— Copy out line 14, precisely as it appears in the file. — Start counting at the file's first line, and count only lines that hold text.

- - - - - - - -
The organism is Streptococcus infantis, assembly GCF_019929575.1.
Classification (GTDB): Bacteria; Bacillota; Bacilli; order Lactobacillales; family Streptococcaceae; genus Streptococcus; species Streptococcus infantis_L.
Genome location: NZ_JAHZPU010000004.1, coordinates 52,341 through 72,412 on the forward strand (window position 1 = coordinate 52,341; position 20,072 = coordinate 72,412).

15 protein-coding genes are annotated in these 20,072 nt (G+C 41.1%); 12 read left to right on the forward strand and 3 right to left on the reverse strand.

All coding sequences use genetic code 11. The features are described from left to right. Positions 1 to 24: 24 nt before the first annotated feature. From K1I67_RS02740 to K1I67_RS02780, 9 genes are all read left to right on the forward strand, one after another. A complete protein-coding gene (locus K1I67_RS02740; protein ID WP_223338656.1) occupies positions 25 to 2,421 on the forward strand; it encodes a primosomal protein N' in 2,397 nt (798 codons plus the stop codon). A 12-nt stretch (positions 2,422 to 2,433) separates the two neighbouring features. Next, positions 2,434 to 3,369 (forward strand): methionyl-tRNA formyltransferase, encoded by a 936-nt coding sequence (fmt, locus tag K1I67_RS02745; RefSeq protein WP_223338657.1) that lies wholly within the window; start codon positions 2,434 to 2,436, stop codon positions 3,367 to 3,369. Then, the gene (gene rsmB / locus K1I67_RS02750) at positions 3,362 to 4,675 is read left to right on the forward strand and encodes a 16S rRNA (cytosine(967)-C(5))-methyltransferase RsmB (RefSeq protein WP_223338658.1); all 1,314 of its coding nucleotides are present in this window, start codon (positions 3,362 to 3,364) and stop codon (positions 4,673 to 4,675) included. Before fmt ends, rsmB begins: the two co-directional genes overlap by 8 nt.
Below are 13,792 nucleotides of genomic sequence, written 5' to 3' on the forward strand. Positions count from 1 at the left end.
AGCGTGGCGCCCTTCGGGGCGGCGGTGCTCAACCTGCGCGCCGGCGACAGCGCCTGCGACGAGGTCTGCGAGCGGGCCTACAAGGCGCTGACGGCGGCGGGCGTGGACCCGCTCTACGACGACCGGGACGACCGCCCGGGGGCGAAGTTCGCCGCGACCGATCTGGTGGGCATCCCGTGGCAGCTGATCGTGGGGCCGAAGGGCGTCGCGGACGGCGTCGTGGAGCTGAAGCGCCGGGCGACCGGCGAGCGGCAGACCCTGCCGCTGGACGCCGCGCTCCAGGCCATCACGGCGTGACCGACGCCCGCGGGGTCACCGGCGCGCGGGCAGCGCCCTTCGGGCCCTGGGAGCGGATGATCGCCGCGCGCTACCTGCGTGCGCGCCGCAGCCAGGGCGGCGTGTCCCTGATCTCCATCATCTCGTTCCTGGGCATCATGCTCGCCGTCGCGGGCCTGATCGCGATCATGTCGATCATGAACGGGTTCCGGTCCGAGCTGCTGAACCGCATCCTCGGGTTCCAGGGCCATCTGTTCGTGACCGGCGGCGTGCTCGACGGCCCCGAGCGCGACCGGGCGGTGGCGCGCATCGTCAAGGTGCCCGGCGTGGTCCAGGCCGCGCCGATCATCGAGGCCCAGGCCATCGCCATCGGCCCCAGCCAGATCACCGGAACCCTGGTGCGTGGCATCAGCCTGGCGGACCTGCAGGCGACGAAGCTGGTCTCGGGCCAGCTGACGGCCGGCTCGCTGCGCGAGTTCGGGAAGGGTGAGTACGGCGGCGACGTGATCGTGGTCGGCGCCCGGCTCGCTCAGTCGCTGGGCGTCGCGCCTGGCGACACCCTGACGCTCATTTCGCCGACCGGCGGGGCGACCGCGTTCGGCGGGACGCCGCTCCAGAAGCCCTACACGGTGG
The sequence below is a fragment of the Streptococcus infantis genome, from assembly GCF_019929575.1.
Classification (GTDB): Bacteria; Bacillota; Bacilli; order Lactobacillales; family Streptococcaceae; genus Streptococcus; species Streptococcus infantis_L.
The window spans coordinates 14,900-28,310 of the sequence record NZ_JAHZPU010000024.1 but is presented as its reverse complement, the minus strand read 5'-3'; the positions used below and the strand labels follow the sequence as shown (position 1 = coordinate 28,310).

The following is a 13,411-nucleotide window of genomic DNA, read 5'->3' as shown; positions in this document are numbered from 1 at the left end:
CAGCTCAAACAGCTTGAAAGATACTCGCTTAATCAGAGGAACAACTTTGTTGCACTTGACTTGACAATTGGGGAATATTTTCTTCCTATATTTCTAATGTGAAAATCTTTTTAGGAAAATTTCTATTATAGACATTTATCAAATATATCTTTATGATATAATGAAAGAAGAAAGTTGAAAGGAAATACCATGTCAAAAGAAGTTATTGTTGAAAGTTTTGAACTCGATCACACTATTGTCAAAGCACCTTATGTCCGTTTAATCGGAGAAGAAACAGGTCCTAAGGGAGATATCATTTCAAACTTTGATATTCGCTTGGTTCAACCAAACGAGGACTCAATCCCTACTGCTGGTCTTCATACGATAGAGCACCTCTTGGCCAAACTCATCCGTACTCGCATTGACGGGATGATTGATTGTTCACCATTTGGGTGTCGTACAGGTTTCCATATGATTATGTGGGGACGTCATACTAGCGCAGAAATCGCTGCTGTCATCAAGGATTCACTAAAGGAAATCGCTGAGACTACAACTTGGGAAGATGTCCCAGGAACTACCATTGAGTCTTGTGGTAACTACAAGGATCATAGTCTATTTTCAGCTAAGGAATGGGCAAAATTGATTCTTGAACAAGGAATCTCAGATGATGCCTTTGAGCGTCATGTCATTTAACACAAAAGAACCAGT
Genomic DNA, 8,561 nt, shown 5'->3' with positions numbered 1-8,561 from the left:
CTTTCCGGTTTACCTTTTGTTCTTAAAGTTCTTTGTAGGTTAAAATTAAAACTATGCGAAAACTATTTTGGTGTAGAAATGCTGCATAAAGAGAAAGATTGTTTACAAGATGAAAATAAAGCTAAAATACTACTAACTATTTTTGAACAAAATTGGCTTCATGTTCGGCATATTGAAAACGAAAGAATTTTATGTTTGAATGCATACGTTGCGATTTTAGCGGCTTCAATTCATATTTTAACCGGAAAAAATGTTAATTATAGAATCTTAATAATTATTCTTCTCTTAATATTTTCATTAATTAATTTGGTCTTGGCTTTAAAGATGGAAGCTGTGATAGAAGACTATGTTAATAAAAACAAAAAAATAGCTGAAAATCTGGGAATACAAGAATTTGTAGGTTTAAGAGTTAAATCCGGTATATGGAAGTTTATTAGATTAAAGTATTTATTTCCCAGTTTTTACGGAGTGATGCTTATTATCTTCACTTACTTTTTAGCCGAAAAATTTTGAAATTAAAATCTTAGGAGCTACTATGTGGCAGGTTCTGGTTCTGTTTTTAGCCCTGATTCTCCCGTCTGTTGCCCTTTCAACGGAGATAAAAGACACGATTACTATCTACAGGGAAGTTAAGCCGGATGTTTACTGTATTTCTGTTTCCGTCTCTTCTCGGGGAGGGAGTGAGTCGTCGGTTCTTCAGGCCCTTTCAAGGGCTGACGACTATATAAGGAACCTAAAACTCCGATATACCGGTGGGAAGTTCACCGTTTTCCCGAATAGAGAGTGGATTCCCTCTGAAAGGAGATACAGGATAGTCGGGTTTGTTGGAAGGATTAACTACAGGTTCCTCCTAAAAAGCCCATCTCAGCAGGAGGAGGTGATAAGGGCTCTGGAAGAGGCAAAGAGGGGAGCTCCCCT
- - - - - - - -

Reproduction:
CTTTCCGGTTTACCTTTTGTTCTTAAAGTTCTTTGTAGGTTAAAATTAAAACTATGCGAAAACTATTTTGGTGTAGAAATGCTGCATAAAGAGAAAGATTGTTTACAAGATGAAAATAAAGCTAAAATACTACTAACTATTTTTGAACAAAATTGGCTTCATGTTCGGCATATTGAAAACGAAAGAATTTTATGTTTGAATGCATACGTTGCGATTTTAGCGGCTTCAATTCATATTTTAACCGGAAAAAATGTTAATTATAGAATCTTAATAATTATTCTTCTCTTAATATTTTCATTAATTAATTTGGTCTTGGCTTTAAAGATGGAAGCTGTGATAGAAGACTATGTTAATAAAAACAAAAAAATAGCTGAAAATCTGGGAATACAAGAATTTGTAGGTTTAAGAGTTAAATCCGGTATATGGAAGTTTATTAGATTAAAGTATTTATTTCCCAGTTTTTACGGAGTGATGCTTATTATCTTCACTTACTTTTTAGCCGAAAAATTTTGAAATTAAAATCTTAGGAGCTACTATGTGGCAGGTTCTGGTTCTGTTTTTAGCCCTGATTCTCCCGTCTGTTGCCCTTTCAACGGAGATAAAAGACACGATTACTATCTACAGGGAAGTTAAGCCGGATGTTTACTGTATTTCTGTTTCCGTCTCTTCTCGGGGAGGGAGTGAGTCGTCGGTTCTTCAGGCCCTTTCAAGGGCTGACGACTATATAAGGAACCTAAAACTCCGATATACCGGTGGGAAGTTCACCGTTTTCCCGAATAGAGAGTGGATTCCCTCTGAAAGGAGATACAGGATAGTCGGGTTTGTTGGAAGGATTAACTACAGGTTCCTCCTAAAAAGCCCATCTCAGCAGGAGGAGGTGATAAGGGCTCTGGAAGAGGCAAAGAGGGGAGCTCCCCT